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Natural Awakenings South Central Pennsylvania

Letter from Publisher - November 2021

Oct 28, 2021 01:54PM ● By Dave Korba
“Learn to love death’s ink-black shadow as much as you love the light of dawn.” ~ Tyrtaeus, Greek poet of Sparta.
Ancient Greek Spartans were renowned as fearless warriors; the men, trained in the art of combat from an early age, were committed to the notion that death in battle is an honorable fate. While generally focused on maintaining the peace, defending their homeland and protecting their families, those warriors accepted the possibility that their life would end in battle, and dying honorably was an important part of their culture.
Perhaps the idea of an inevitable and honorable death persists today, but the overriding attitude in contemporary civilian culture seems to be avoiding the inevitability of death and acting as if we will live forever.
Perhaps a balance can be struck between living life fully and accepting and preparing for the inevitability of dying. Even the longest life span is relatively short, as we realize upon aging. Some of us take time to reflect and plan for our transition, but death sometimes occurs suddenly, without warning or advance preparation.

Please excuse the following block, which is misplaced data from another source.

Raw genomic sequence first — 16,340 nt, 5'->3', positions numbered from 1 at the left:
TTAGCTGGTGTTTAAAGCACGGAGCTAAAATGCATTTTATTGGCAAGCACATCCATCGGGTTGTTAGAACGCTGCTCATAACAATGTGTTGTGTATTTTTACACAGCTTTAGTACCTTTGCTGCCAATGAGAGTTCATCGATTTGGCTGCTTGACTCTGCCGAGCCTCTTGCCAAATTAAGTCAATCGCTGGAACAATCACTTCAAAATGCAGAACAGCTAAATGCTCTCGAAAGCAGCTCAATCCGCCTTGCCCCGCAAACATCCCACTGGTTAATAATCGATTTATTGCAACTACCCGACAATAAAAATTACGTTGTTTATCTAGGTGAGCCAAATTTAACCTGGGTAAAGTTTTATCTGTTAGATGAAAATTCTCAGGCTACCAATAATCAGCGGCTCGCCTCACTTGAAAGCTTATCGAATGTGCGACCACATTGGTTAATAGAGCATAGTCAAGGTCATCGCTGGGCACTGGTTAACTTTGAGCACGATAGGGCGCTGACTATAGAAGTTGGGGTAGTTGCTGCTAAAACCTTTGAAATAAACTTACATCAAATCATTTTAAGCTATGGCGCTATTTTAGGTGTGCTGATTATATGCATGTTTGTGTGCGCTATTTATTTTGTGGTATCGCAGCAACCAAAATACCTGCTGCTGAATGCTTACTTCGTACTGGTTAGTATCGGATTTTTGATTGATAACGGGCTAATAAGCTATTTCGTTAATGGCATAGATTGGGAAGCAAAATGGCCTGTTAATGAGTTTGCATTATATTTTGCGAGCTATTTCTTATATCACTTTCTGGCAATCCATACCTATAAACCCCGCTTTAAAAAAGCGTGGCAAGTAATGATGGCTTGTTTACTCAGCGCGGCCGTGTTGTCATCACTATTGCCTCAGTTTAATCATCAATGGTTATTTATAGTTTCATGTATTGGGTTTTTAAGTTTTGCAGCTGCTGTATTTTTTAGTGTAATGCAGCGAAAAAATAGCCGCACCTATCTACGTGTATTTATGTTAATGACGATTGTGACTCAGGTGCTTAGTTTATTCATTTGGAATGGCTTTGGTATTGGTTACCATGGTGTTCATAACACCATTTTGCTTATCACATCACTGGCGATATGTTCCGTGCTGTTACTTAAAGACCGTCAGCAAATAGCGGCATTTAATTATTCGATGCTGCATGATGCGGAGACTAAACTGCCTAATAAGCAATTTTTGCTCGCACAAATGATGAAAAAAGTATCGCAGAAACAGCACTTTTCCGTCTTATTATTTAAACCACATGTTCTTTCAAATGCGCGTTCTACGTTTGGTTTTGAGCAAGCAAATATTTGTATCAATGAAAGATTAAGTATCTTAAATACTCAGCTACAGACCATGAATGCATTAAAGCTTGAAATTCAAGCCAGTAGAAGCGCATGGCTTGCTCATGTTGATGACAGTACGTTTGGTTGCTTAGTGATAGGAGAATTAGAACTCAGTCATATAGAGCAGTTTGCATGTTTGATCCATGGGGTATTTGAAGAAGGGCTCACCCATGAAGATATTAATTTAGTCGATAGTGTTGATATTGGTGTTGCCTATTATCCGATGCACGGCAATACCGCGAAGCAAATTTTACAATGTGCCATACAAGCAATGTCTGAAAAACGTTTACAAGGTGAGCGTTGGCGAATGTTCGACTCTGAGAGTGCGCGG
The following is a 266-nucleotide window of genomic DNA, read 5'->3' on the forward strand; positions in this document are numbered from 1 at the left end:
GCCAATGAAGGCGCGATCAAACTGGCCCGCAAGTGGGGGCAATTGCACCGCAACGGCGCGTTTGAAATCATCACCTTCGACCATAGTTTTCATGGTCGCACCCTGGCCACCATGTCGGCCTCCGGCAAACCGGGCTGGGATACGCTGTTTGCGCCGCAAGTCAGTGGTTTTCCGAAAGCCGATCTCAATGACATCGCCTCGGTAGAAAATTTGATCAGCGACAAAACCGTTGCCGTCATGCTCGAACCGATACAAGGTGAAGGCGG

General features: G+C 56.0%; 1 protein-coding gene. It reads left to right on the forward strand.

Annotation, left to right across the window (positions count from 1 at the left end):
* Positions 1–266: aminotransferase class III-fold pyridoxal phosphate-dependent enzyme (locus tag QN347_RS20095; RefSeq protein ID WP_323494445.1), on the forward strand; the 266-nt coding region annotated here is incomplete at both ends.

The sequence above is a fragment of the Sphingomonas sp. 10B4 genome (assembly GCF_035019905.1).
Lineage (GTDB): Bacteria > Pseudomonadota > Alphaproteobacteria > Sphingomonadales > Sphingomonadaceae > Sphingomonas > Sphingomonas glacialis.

Ronica O’Hara discusses four steps to a good death in this month’s feature, "Dying Well," providing us with proactive, concrete steps to ease our passage and other valuable resources.
Author Jack Kornfield wrote, “The trouble is, you think you have time.” Some of us have more time than others. My younger brother died in a car accident at 23. My mother was 49 when she passed. A high school classmate was killed at 18. My uncle is celebrating his 90th birthday as I write, while my dad passed peacefully at home several years ago under hospice care at age 86.
Time is relative, and its deeper contemplation leads us to the realization that we’re all just passing through this worldly existence like the generations of human civilization before us, each of us striving to live to our full potential and learn the lessons afforded during our short visit. And if we’re inclined to the Spartan ethos, we seek an honorable death, battle not withstanding, while we live in pursuit of ways to feel good, live simply and laugh more.